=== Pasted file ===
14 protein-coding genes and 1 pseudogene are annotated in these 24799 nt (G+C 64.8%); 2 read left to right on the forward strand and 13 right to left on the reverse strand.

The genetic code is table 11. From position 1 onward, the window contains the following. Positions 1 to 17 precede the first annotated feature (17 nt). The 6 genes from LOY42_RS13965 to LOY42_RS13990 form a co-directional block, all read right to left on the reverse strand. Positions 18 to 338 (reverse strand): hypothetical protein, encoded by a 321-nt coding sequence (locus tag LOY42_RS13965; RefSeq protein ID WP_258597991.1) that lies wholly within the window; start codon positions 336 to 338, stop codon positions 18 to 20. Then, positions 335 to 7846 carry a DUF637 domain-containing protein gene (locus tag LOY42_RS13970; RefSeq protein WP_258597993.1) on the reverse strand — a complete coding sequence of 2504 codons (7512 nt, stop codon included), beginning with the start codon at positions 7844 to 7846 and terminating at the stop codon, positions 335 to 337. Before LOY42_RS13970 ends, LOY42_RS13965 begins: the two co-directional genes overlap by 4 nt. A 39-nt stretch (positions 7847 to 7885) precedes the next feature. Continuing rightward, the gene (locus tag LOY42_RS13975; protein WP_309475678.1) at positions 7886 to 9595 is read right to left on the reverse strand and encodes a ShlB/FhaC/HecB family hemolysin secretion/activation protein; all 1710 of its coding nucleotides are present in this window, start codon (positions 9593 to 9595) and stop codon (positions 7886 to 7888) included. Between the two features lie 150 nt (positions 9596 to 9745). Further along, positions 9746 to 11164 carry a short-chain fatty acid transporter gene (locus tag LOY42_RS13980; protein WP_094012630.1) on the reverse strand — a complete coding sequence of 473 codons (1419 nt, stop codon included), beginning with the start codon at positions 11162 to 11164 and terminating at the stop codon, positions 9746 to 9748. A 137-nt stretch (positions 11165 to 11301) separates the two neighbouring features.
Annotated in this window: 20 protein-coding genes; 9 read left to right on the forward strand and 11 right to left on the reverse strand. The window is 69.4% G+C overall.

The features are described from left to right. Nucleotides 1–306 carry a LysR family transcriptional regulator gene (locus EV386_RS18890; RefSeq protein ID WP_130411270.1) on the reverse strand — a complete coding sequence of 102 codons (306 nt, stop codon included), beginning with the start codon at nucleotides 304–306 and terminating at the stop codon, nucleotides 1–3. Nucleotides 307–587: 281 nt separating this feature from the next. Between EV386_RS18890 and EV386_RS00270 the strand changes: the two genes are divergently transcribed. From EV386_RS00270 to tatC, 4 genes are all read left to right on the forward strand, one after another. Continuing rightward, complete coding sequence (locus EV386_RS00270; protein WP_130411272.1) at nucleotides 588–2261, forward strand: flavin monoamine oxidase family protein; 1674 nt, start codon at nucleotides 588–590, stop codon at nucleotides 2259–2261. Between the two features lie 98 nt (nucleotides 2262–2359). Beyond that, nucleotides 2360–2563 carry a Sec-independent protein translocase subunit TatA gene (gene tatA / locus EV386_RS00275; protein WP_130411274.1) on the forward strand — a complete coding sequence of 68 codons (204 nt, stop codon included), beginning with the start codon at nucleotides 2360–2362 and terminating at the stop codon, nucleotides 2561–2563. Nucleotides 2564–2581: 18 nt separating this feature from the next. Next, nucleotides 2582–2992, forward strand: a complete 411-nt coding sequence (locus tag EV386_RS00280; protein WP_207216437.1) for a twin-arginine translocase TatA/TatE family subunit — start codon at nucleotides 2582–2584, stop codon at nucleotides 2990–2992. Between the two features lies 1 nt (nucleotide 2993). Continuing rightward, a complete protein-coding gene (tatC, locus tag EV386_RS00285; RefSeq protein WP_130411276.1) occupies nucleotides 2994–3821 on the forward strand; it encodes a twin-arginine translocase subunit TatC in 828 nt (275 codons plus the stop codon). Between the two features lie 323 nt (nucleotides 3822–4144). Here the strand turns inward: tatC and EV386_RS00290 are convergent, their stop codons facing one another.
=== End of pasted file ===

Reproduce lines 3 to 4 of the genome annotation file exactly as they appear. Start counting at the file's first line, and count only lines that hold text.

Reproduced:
Annotated in this window: 20 protein-coding genes; 9 read left to right on the forward strand and 11 right to left on the reverse strand. The window is 69.4% G+C overall.

The features are described from left to right. Nucleotides 1–306 carry a LysR family transcriptional regulator gene (locus EV386_RS18890; RefSeq protein ID WP_130411270.1) on the reverse strand — a complete coding sequence of 102 codons (306 nt, stop codon included), beginning with the start codon at nucleotides 304–306 and terminating at the stop codon, nucleotides 1–3. Nucleotides 307–587: 281 nt separating this feature from the next. Between EV386_RS18890 and EV386_RS00270 the strand changes: the two genes are divergently transcribed. From EV386_RS00270 to tatC, 4 genes are all read left to right on the forward strand, one after another. Continuing rightward, complete coding sequence (locus EV386_RS00270; protein WP_130411272.1) at nucleotides 588–2261, forward strand: flavin monoamine oxidase family protein; 1674 nt, start codon at nucleotides 588–590, stop codon at nucleotides 2259–2261. Between the two features lie 98 nt (nucleotides 2262–2359). Beyond that, nucleotides 2360–2563 carry a Sec-independent protein translocase subunit TatA gene (gene tatA / locus EV386_RS00275; protein WP_130411274.1) on the forward strand — a complete coding sequence of 68 codons (204 nt, stop codon included), beginning with the start codon at nucleotides 2360–2362 and terminating at the stop codon, nucleotides 2561–2563. Nucleotides 2564–2581: 18 nt separating this feature from the next. Next, nucleotides 2582–2992, forward strand: a complete 411-nt coding sequence (locus tag EV386_RS00280; protein WP_207216437.1) for a twin-arginine translocase TatA/TatE family subunit — start codon at nucleotides 2582–2584, stop codon at nucleotides 2990–2992. Between the two features lies 1 nt (nucleotide 2993). Continuing rightward, a complete protein-coding gene (tatC, locus tag EV386_RS00285; RefSeq protein WP_130411276.1) occupies nucleotides 2994–3821 on the forward strand; it encodes a twin-arginine translocase subunit TatC in 828 nt (275 codons plus the stop codon). Between the two features lie 323 nt (nucleotides 3822–4144). Here the strand turns inward: tatC and EV386_RS00290 are convergent, their stop codons facing one another.